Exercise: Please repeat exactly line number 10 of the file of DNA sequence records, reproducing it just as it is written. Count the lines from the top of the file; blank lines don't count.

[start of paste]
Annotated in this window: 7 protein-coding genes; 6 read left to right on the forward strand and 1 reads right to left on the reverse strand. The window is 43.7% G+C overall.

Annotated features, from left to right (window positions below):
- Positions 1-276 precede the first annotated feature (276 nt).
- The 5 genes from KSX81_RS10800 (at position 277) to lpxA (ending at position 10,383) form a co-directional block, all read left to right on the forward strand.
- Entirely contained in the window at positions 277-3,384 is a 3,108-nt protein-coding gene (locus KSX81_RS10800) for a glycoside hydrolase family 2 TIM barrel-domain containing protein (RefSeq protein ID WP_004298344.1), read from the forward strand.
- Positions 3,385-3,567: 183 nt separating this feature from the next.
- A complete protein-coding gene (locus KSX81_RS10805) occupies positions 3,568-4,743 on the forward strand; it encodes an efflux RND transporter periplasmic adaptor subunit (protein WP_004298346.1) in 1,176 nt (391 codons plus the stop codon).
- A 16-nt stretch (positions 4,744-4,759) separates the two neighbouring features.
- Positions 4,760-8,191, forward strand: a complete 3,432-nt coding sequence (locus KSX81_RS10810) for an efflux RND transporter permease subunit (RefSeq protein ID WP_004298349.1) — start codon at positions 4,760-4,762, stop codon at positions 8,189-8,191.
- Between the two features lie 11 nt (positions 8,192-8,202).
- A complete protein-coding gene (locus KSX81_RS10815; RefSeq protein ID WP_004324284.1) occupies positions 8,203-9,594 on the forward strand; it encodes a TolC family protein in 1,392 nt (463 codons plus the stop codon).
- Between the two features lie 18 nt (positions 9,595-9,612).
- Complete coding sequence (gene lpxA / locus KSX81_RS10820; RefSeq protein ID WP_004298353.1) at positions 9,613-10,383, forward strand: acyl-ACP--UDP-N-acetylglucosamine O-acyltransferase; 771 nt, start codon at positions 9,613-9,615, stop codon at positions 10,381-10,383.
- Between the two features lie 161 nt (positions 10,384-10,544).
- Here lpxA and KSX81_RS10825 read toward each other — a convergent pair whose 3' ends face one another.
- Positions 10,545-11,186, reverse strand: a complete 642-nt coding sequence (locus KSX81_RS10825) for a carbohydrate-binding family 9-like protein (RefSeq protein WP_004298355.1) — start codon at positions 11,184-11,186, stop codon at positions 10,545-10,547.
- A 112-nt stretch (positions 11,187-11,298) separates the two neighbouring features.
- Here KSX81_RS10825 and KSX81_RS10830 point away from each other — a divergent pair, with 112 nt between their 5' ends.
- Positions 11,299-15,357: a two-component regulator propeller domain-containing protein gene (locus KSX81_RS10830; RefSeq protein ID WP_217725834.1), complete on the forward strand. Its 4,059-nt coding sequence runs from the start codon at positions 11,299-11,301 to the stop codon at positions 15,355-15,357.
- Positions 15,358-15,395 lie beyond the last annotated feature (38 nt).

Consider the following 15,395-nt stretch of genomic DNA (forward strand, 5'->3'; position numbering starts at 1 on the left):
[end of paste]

- Between the two features lie 11 nt (positions 8,192-8,202).